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EXCLUSIVE INTERVIEW: Matthew Kressel on After: Nineteen Stories of Apocalypse and Dystopia

Matthew Kressel‘s fiction has or will appear in Lightspeed, Clarkesworld Magazine, Beneath Ceaseless Skies, Interzone, Electric Velocipede, and the anthologies, Naked City, The People of the Book, and After: Nineteen Stories of Apocalypse and Dystopia, as well as other markets. In 2011 he was nominated for a World Fantasy Award for his work publishing the speculative fiction ‘zine Sybil’s Garage. When he’s not designing websites or setting up computer networks for a living, he’s learning to play the trumpet or teaching himself Yiddish. He co-hosts the Fantastic Fiction at KGB reading series in New York alongside Ellen Datlow. And he has been a long-time member of the Altered Fluid writers group. His website is

SF Signal had the opportunity to talk with several authors involved in the new anthology, After: Nineteen Stories of Apocalypse and Dystopia, edited by Ellen Datlow and Terri Windling, and featuring stories asking: If the melt-down, flood, plague, the third World War, new Ice Age, Rapture, alien invasion, clamp-down, meteor, or something else entirely hit today, what would tomorrow look like? Some of the biggest names in YA and adult literature answer that very question in this short story anthology, each story exploring the lives of teen protagonists raised in catastrophe’s wake—whether set in the days after the change, or decades far in the future.

CHARLES TAN: Hi Matt. Thanks for agreeing to do the interview. For you, how would you define Dyslit or what are its essential characteristics?

MATTHEW KRESSEL: Thanks for the interview, Charles.  Genre definitions are risky, but in general, I think dyslit (or dystopian literature) are stories where human beings (or anthropomorphic animals, a la Animal Farm) are prevented from being all that they are capable of being, often by threats of death or depersonalization, usually by a tyrannical government or organization, but occasionally by other means.  In daily life, some form of natural human expression is limited, be it sexual, emotional, physical, spiritual.  But those in power see the society as the exact opposite, a perfect or near perfect society. (Usually because their needs are met at the expense of the citizens’) In the end, most citizens of the dyslit world find deep dissatisfaction in their surroundings but are often powerless (or have very little power) to do anything about it.  (Sometimes they don’t even know they are being oppressed.) The stories often focus on how the characters face such adversity while trying to maintain their humanity.

CT: What’s the appeal of Dyslit for you? Why is it important, especially for YA readers?

MK: In one form or another, in varying degrees, we all live in a dystopian society.  Whether it’s our parents, or our schools, or or government, our freedoms have been restricted at some point in our lives.  It’s in our blood.  And it’s in the news.  During the Arab Spring, Mid-Eastern regimes cut off access to social networks and the Internet, a dystopian act if there ever was one.  And in the West, where I live, I read about technologies every day which bring the techno-dystopias we read about ever closer to reality.  Whether it’s the gargantuan data center in Utah the NSA is building to track and store all of our communications, or the vast number of cameras being installed all over cities to keep an eye on us, or even Facebook, which records what web sites we visit and asks us to rat out our pseudonym-using friends.  People who read dyslit have a distinct advantage over people who haven’t, because they already know how this technology can be abused, and they can speak up before it’s too late.  I think it’s also emotionally satisfying to see how characters in dyslit deal with their adversity. If this character I’m reading about can survive a totalitarian government, I sure as hell can survive ninth grade.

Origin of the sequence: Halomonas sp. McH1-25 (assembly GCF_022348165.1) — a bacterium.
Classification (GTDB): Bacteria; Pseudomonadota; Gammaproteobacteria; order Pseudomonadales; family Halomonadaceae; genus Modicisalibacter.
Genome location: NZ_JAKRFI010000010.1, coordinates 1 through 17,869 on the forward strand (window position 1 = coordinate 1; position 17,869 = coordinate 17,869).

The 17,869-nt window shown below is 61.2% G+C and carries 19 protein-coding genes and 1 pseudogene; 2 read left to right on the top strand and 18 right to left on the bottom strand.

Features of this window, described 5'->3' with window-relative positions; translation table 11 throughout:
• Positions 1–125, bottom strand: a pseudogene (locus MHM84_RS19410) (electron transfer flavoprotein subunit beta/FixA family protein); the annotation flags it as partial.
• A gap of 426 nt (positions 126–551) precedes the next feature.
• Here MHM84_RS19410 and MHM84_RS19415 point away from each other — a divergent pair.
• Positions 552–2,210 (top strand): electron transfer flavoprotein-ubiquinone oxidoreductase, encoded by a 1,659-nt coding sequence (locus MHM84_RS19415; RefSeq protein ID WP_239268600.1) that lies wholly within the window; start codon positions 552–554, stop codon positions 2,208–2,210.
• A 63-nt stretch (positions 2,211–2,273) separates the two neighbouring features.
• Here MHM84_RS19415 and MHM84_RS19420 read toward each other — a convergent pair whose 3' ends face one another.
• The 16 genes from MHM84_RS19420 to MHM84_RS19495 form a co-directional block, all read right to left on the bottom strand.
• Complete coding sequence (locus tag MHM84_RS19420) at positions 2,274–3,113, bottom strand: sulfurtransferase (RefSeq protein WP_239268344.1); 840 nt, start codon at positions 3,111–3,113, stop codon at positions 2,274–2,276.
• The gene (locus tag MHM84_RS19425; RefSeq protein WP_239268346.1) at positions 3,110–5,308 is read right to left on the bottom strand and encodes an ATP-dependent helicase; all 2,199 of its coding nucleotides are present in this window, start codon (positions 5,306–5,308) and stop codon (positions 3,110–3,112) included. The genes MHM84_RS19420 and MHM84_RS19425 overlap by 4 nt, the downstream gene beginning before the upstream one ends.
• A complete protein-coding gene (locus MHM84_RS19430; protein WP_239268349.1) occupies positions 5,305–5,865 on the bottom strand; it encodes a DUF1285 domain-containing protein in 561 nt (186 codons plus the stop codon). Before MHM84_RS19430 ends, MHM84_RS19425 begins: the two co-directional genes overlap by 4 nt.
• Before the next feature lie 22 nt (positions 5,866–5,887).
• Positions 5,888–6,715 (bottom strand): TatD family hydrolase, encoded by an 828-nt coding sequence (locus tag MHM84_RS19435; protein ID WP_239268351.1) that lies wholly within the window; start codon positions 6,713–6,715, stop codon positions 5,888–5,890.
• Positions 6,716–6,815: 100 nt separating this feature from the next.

CT: What made you decide to write about baseball–or at least a form of it–in “The Great Game at the End of the World”?

MK: The idea came to me on the subway in the form of the first line.  I like the idea of the boy, Russell, using his sister’s favorite sport to emotionally ground these series of impossible, bizarre, and terrifying events. Nothing makes sense any more, but baseball — this they know intimately.   So instead of succumbing to the chaos they rise up and carve out a place for themselves. To me, and hopefully to the reader, this is enormously satisfying.

CT: What were the challenges in writing “The Great Game at the End of the World”?

MK: Russell’s a really angry kid.  His dad died years before, his mom is always working and emotionally unavailable, and his sister is lost in her own world.  His only friend, Vinny, is crude, and doesn’t really get Russell’s geek tendencies.  It was hard writing about an angry, sad kid, and then having him lose even more. I thought, man, I’m putting these kids through hell.  I even choked up a few times.  But I didn’t want to write a story that starts bleak and just gets bleaker.  I’m not in the business of depressing kids.  I think it’s always important to end on a note of hope.  Perhaps that’s an essential element of dyslit, the one that keeps us reading, the hope that one day things will improve. I know from my experiences in the dystopian world of high school that things do eventually get better.


Charles Tan is the editor of Lauriat: A Filipino-Chinese Speculative Fiction Anthology, the Philippine Speculative Fiction Sampler, and Best of Philippine Speculative Fiction 2009. His fiction has appeared in publications such as The Digest of Philippine Genre Stories, Philippine Speculative Fiction and the anthology The Dragon and the Stars (ed. by Derwin Mak and Eric Choi).

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